The OB/GYN with whom I followed up after my trip to the ER continued to monitor my blood count.  A second follow-up blood test showed that I was, in fact, miscarrying.  She apologized for being the bearer of bad news, but she told me about certain symptoms that I could potentially experience, and said that if I was to develop those symptoms I should head to the nearest emergency room.  And so a week from my original ER visit, while I knew I was in the process of miscarrying my 4th pregnancy, I found myself, again, in too much pain to sleep.  I tried to lie on the couch and watch TV, but I couldn’t find a position that didn’t hurt.  So I was forced to attempt to fall to sleep while watching TV in an upright, seated position.  But still, I was in too much pain to sleep.  And I was getting frustrated and annoyed because, even in a seated position, I couldn’t find a comfortable position for my arms.  They just hurt so much.  And that’s when I remembered some of the symptoms that the OB/GYN’s office had warned me about.  ‘Hadn’t she mentioned shoulder pain?  Didn’t she say that if you experience shoulder pain you should immediately go to the ER?’  And so I grabbed my iPad and did a search for “miscarriage” and “shoulder pain”.  The results that appeared all pointed to one conclusion:  I was experiencing an ectopic pregnancy that had possibly ruptured.  And the cause of the shoulder pain?  That would be blood pooling in my abdomen, irritating nerve endings that connected to my shoulders, causing shoulder pain.  Basically, I was bleeding internally.  I needed to get myself to the ER.

I still didn’t grasp the gravity of the situation I was in.  I woke up my husband at around 5:00 am and told him I was going to drive myself to the ER.  And definitely not the same ER that I had been seen at a week earlier.  Dave didn’t feel comfortable with me driving myself to the ER, so he told me that he would drive me to the (other) ER.  And yet, I was so concerned with making him miss work, so I told him that I’d be fine as long as he just drove me to the ER and  dropped me off.  Then he could go to work while I waited to be seen (for what I assumed would be hours on end), and he could just pick me up when I had been given a prescription for pain-killers or something.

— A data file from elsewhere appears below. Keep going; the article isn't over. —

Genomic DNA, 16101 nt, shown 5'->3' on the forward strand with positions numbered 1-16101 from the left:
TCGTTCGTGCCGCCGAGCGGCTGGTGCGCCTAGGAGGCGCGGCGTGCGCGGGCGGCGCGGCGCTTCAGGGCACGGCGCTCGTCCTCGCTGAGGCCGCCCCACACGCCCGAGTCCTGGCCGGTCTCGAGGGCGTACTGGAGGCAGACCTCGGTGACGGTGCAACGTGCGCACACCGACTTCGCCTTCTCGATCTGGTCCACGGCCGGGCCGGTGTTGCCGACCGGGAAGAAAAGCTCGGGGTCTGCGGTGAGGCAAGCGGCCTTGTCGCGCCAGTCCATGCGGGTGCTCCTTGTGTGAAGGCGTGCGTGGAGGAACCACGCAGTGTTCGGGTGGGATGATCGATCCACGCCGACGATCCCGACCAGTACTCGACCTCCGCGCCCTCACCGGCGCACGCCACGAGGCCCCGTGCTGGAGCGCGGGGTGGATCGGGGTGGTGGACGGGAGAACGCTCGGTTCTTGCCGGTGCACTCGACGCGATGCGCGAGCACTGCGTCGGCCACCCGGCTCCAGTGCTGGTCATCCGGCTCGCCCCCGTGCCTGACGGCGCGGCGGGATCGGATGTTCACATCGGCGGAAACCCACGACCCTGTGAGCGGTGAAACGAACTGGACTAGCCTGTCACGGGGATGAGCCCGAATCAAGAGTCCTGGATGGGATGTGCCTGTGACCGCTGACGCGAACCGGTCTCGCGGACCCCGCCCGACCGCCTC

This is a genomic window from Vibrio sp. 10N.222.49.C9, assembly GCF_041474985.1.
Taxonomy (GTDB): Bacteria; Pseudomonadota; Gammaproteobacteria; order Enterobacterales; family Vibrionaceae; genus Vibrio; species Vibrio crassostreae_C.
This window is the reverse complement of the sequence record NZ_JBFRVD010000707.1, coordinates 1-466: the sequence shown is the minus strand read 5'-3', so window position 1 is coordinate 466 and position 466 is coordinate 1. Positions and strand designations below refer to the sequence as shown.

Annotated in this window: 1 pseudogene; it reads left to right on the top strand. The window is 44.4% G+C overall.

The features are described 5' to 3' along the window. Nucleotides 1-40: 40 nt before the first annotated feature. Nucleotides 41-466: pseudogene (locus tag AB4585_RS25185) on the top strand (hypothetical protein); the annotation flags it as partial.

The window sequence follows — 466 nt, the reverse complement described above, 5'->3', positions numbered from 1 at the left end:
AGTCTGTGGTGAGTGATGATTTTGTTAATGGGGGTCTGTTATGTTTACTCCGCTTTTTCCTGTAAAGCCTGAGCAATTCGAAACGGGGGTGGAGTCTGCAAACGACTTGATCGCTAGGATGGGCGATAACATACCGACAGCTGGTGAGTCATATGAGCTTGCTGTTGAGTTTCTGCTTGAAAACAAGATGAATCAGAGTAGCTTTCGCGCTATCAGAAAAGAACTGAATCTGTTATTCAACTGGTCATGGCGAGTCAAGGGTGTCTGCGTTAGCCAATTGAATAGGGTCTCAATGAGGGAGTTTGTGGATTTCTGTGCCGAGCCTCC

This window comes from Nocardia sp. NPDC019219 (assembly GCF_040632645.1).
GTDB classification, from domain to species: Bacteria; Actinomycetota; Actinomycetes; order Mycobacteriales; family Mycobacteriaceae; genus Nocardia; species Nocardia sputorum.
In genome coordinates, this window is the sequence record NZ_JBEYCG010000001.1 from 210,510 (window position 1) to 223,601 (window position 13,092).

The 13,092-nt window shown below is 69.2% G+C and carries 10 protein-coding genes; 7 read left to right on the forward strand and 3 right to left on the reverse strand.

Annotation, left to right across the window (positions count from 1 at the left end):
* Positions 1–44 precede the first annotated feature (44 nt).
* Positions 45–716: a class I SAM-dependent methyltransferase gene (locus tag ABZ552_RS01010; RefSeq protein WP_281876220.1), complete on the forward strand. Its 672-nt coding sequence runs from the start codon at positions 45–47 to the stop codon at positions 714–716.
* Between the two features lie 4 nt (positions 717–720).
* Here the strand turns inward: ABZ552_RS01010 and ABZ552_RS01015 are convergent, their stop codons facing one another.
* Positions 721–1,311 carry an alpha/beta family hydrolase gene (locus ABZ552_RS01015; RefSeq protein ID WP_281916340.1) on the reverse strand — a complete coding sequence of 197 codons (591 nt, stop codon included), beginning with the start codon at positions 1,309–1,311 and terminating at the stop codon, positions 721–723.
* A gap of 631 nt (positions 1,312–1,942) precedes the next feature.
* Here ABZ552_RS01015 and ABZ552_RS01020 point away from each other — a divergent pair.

By the time Dave dropped me off at the front doors of the ER (while he parked the car, because he refused to just drop me off), I couldn’t even stand upright.  I was in too much pain.  So I walked into the ER, bent in half, and told the receptionist that I thought I was miscarrying and I needed to be seen because I was in a lot of pain.  I can’t even begin to tell you how grateful I was to discover that I was the only one in the waiting room!!!  (Aaaand that’s why you should ALWAYS go to a suburban ER instead of a city ER!!!)  They brought me back to see the doctor in no time at all.  At that point, I knew that I was suffering from an ectopic pregnancy.  I just KNEW.  But I didn’t want to come across as some dramatic, overreacting, hysterical female patient suffering from a miscarriage, so I remained quiet about my suspicions.  The doctor told me that there was a possibility that I was suffering from an ectopic pregnancy, but that it was highly unlikely.  I remember him saying that I would be ‘a whole lot sicker’ if I was suffering from an ectopic pregnancy, and that ‘my color would be much worse’ if it was truly an ectopic pregnancy.  But he ordered an immediate abdominal scan, just to be sure.